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Teen hosts podcast featuring peers with hyper IgM syndrome

May 31, 2024
Ezra guitar 2
One of Ezra Fineman's many hobbies includes playing guitar.

At the end of a 25-minute podcast, Ezra Fineman asks Simon Cooksey how a diagnosis of hyper IgM syndrome has influenced the profession he may want to pursue when he gets older. The 12-year-old says he’s considering careers that help others, like an emergency room doctor. Ezra, 15, segues into an insightful statement of support—and shares thoughts on his own journey with hyper IgM.

“Going back to the positives of hyper IgM, you said that it made you want to help people and we always want to have more people like that in our world. There’s always room for someone to be helpful and for someone to make a difference in the community. So, it’s great that you’ve let it build you up instead of pushing you back down,” said Ezra.

“The fight (with hyper IgM) has really helped me go about my day-to-day activities, school especially, and put me in a better mindset because I feel like what I have gone through just can’t compare to whatever I’m going through now, so I feel like it does give me a mental boost of strength.”

Ezra hosts “Patients Voices: Hyper IgM Podcast,” a podcast series presented by the Hyper IgM Foundation, a non-profit that supports persons diagnosed with hyper IgM. Hyper IgM is a primary immunodeficiency (PI) so rare that the X-linked variation, which is the most prevalent, affects just 2 in 1 million newborn boys. The condition is characterized by decreased levels of immunoglobulin G (IgG) and normal or increased levels of immunoglobulin M (IgM). Clinical symptoms include upper and lower respiratory tract infections, like sinusitis and pneumonia, gastrointestinal issues, low white blood cell counts, increased risk of cancer, and autoimmune disorders.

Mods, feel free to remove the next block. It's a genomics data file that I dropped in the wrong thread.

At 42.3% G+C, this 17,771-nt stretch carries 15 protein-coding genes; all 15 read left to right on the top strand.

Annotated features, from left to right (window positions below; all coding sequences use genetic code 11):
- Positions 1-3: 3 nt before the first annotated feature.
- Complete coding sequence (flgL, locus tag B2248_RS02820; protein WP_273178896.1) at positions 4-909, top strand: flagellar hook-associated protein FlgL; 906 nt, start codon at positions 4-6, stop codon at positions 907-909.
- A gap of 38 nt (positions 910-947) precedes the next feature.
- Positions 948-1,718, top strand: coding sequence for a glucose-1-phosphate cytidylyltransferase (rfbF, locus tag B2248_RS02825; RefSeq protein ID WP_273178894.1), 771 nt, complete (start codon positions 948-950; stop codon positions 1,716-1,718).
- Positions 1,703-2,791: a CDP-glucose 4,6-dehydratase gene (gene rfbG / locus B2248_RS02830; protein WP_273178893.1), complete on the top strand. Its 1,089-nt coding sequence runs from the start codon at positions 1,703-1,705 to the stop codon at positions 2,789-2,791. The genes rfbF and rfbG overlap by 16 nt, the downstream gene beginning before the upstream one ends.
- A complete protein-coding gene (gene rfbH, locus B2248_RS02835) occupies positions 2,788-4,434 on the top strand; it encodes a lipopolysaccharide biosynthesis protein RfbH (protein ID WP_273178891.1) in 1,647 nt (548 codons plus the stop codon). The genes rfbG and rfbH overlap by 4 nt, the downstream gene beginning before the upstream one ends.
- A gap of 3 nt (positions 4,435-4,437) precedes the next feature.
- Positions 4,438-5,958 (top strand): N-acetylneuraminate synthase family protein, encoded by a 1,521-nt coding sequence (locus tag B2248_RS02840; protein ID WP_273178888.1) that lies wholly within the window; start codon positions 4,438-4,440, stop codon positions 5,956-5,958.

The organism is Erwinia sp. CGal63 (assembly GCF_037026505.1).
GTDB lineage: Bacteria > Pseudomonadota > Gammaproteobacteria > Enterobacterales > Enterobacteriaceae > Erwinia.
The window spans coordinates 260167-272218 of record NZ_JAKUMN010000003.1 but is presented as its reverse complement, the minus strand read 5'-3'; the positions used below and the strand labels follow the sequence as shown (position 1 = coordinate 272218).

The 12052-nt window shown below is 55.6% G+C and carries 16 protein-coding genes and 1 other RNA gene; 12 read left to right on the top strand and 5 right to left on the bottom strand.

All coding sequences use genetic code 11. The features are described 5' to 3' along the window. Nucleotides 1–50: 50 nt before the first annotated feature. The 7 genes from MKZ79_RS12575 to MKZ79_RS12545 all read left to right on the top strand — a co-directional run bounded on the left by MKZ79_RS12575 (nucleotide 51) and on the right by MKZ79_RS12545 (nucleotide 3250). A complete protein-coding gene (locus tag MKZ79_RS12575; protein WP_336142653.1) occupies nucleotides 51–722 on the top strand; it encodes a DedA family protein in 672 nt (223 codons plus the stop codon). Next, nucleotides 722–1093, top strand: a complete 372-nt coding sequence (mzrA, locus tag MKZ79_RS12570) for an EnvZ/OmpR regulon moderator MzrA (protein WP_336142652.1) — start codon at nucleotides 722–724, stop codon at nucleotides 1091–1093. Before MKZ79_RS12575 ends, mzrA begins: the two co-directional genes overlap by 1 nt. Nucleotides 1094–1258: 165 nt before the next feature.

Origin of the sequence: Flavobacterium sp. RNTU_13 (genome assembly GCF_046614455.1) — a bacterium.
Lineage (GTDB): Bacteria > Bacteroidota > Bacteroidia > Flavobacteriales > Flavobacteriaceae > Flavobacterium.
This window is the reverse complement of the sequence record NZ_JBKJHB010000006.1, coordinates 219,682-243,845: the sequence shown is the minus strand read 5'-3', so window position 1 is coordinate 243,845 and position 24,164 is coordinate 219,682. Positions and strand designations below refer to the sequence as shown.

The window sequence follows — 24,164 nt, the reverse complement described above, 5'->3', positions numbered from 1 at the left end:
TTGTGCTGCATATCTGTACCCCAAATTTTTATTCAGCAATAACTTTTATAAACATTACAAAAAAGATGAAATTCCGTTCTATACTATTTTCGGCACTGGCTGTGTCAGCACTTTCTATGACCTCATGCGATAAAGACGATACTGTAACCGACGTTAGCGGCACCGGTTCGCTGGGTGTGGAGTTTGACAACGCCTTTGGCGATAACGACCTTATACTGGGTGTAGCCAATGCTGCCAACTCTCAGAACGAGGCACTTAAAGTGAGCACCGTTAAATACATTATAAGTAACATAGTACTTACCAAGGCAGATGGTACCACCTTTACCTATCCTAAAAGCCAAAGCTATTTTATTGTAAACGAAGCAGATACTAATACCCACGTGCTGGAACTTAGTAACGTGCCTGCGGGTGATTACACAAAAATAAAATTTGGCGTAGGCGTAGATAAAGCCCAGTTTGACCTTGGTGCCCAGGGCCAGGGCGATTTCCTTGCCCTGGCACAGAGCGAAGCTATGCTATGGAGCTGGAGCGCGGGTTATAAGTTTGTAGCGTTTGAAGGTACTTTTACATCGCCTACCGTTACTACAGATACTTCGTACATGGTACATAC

After undergoing two bone marrow transplants (BMT), Ezra no longer experiences symptoms from hyper IgM but that doesn’t make the condition any less significant in his life, particularly now that he’s getting older and he’s reflecting on his medical journey. Ezra said having hyper IgM taught him resilience.

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Ezra Fineman, age 4, recovers from a bone marrow transplant (BMT).

“I feel like it shaped me as a person and how I am around everybody, and I just wouldn’t be the same person without hyper IgM,” said Ezra, a rising high school sophomore and class president whose interests include skiing, playing the guitar, and flying drones.

Ezra received his diagnosis at five months old, after being hospitalized due to weight loss, vomiting, and pneumonia. Doctors at the local hospital couldn’t pinpoint the problem, but Ezra’s great uncle, head of pediatric critical care at a major children’s hospital, intervened in his great nephew’s case.

“He was the one who said you need to check that baby’s immune system, and we were very lucky because hyper IgM was not on the local hospital’s radar,” said Ezra’s mom, Robin Fineman.

Treatment with intravenous immunoglobulin (IVIG) replacement therapy and antibiotics helped control infections, but immunologists and transplanters disagreed on whether the family should move forward with BMT because Ezra did not have a donor who was a good match.